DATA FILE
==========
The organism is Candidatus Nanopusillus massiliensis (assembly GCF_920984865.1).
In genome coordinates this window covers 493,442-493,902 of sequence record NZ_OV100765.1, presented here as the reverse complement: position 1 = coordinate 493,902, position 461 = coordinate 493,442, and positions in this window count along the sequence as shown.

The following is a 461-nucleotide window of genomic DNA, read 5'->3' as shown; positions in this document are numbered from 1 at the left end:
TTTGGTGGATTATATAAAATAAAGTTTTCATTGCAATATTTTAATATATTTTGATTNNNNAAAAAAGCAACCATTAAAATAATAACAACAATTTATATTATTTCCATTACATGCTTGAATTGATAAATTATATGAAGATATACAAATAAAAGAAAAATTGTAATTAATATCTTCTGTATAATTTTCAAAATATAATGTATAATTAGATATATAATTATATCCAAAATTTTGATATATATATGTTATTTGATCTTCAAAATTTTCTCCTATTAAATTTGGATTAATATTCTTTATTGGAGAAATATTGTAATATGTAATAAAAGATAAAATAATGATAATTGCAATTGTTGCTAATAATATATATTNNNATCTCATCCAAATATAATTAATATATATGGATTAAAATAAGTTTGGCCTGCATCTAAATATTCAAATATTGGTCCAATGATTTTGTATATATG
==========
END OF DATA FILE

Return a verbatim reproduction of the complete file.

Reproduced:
The organism is Candidatus Nanopusillus massiliensis (assembly GCF_920984865.1).
In genome coordinates this window covers 493,442-493,902 of sequence record NZ_OV100765.1, presented here as the reverse complement: position 1 = coordinate 493,902, position 461 = coordinate 493,442, and positions in this window count along the sequence as shown.

The following is a 461-nucleotide window of genomic DNA, read 5'->3' as shown; positions in this document are numbered from 1 at the left end:
TTTGGTGGATTATATAAAATAAAGTTTTCATTGCAATATTTTAATATATTTTGATTNNNNAAAAAAGCAACCATTAAAATAATAACAACAATTTATATTATTTCCATTACATGCTTGAATTGATAAATTATATGAAGATATACAAATAAAAGAAAAATTGTAATTAATATCTTCTGTATAATTTTCAAAATATAATGTATAATTAGATATATAATTATATCCAAAATTTTGATATATATATGTTATTTGATCTTCAAAATTTTCTCCTATTAAATTTGGATTAATATTCTTTATTGGAGAAATATTGTAATATGTAATAAAAGATAAAATAATGATAATTGCAATTGTTGCTAATAATATATATTNNNATCTCATCCAAATATAATTAATATATATGGATTAAAATAAGTTTGGCCTGCATCTAAATATTCAAATATTGGTCCAATGATTTTGTATATATG